The forgotten crisis of pension funds
According to Iran Gate, the importance of the pension fund crisis is often overlooked. It is worth noting that more than 68% of Iran’s population is covered by 18 pension funds. In other words, if this crisis escalates to an uncontrollable level, it can act as a time bomb within Iranian society and destroy everything.
About a month ago, the controversial statements of a Ministry of Welfare official regarding the sale of Kish and Qeshm islands to solve the pension fund crisis sparked a strong reaction from many Iranians. However, a look at the headlines of the country’s media shows that this crisis has been forgotten and Sajjad Paddam’s dismissal was just a temporary end to this case. But what is the root cause of this crisis and why is the government unable to solve the problem?
4 main roots of the crisis
According to economists and experts, the pension fund crisis in Iran has four main factors, each of which is examined in this report. These four factors include mismanagement of funds due to government interference, non-implementation of government commitments to the funds, flaws in pension laws, and structural issues with the pension funds.
The government’s hands in the pockets of the elderly
The main and most important factor in the emergence and escalation of this crisis is the government’s reach for pension funds. This practice, which started during the ninth government of Mahmoud Ahmadinejad and has continued to this day, has reached its peak in the current administration. As has been repeatedly mentioned, governments, especially during times of oil sanctions, have faced significant budget deficits.
Therefore, compensating for budget deficits has been the main concern of the government in the structure of the Islamic Republic’s governance. However, Mahmoud Ahmadinejad came up with a new method to cover the budget deficit, which involved taking from the pockets of retirees who had worked hard for years and hoped to have a small income in their old age. In fact, after the dissolution of the Planning and Budget Organization, Ahmadinejad paved the way for seizing various resources, including national and military pension funds.
While pension funds in Iran used to be in a relatively good and favorable condition compared to most other countries, experts refer to the mid-1980s as a turning point in the formation of the pension funds crisis. Accurate statistics on the extent of the government’s contribution to the ninth and tenth funds are not available, but some accounts indicate that more than 70% of the cash reserves in these funds were withdrawn by the executive branch to compensate for budget deficits.
The government owes money to pensioners.
The government’s debt to pension funds has become a natural and common occurrence. However, part of this debt is related to commitments that governments were supposed to fulfill towards the funds but for various reasons, these actions were not taken. It is estimated that the government’s obligations to the national pension fund are equivalent to 220% of the country’s gross domestic product.
Every group that has come to power with changes in governments has brought in new teams into the structure of the 18 retirement funds like a bus. Unfortunately, over 90% of these cases have been officially employed, even though these funds are facing a surplus workforce of over 65%. The Ibrahim Raisi government has intensified this figure unprecedentedly.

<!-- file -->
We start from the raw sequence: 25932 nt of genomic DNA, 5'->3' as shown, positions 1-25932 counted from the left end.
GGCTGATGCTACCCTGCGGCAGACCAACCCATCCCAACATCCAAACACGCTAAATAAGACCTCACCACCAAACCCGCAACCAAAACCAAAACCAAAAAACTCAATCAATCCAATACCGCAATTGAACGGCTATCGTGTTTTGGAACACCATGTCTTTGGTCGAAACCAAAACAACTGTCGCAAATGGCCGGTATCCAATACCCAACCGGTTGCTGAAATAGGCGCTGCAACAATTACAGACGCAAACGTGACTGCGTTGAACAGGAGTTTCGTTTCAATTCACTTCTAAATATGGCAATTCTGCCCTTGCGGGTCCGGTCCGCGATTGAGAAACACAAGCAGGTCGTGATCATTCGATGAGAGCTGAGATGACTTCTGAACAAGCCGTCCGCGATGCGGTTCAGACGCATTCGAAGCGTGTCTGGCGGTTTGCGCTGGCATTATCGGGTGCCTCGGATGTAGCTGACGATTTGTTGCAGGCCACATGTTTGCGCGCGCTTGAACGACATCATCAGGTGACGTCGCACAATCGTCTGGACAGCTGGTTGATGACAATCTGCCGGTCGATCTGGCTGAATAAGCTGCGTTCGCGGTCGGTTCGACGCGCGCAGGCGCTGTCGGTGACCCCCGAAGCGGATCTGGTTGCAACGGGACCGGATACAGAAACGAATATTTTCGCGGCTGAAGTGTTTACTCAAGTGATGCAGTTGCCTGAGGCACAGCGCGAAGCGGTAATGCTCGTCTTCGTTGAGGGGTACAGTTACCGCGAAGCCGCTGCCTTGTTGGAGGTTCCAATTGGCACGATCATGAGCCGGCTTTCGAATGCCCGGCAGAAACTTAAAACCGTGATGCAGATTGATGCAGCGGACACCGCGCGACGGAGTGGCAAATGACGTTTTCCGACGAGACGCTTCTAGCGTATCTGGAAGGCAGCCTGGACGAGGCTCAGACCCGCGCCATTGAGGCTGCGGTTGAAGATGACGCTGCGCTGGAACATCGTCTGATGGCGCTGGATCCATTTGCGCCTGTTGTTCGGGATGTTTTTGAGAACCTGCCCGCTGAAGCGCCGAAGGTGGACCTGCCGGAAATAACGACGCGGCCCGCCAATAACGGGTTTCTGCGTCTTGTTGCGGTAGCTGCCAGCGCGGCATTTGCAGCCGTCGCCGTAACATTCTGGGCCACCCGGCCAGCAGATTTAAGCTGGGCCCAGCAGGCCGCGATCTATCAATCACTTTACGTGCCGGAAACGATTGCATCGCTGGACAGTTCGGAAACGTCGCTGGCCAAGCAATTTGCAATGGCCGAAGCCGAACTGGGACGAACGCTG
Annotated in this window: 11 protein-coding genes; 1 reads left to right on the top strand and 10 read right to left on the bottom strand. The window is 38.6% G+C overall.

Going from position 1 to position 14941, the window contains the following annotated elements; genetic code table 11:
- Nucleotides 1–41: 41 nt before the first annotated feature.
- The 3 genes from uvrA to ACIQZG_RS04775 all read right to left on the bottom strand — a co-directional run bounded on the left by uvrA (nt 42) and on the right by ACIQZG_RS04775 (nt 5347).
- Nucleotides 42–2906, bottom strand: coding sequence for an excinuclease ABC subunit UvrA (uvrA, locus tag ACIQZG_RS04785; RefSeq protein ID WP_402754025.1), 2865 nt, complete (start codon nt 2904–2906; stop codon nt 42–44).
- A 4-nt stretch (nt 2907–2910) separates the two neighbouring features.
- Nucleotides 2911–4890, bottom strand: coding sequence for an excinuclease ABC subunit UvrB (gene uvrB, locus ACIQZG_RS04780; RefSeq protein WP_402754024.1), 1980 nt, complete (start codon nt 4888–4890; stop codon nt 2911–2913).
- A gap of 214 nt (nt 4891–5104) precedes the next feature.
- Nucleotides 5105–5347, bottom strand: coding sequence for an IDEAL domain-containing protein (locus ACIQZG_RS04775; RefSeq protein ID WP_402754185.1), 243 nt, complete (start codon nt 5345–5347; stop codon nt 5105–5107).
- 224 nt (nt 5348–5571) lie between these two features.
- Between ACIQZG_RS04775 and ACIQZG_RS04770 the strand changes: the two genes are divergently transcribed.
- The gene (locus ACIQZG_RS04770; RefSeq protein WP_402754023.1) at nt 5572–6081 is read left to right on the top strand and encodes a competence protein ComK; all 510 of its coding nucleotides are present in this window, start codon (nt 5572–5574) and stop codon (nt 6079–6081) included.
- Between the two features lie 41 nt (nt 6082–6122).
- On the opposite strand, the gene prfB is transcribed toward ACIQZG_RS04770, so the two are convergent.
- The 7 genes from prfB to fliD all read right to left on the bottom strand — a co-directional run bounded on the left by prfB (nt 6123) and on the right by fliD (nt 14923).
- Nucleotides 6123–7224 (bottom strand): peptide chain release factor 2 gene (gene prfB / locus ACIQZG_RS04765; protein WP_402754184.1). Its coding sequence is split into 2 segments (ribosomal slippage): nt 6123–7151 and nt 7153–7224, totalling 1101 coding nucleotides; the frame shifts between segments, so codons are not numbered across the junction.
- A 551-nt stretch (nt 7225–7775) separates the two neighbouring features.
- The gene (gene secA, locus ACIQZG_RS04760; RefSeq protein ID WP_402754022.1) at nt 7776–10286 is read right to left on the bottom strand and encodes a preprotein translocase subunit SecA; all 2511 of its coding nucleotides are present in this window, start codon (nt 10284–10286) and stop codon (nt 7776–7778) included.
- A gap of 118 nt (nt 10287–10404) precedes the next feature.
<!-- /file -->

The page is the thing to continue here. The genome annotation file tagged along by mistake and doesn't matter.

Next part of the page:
On the other hand, governments have indirectly reached into the resources of these funds. For example, according to the budget law, these funds are obligated to invest in various projects. However, these investments have always been done as obligations, and the funds have been forced to accept the desired cases by the government and the parliament for investment.
In other words, the funds are obliged to make mandatory investments in projects that mostly do not even have the value of continuing activities on the past scale. That is why it is said that the assets of these funds have about 200% less value compared to the obligations that governments have not fulfilled.
The structural flaws of the funds and demographic changes
One of the most important factors in the creation and exacerbation of the pre-crisis pension funds is the very low support ratio. In simpler terms, the number of active contributors to the fund compared to the number of pensioners or retirees is very low. In other words, the inflow of funds is significantly less than the outflow of cash from the funds due to demographic changes and flaws in the country’s pension laws.
Currently, this ratio is almost 1 to 1, meaning the inflow and outflow of the fund are equal. However, in developed countries and successful examples of pension funds, this ratio is 3 to 1 or even 6 to 1, meaning the number of contributors is six times higher than the number of pensioners and retirees in these funds.
This factor also results in all the funds entering the treasury being spent on fulfilling obligations to members. However, governments have certain expectations and at times, such as during the term of a major government, the funds’ resources are attacked by the government to compensate for budget deficits.
Considering that the baby boomer generation, born in the 1960s, will reach retirement age in the next 15 years, this event could lead to a final explosion point. In that period, the current ratio of 1 to 1, which is already disastrous, could turn into 1 to 15 or even 1 to 2. This means that for every active worker, we will have 15 retirees receiving pensions under the best conditions, which signifies a full-blown disaster.
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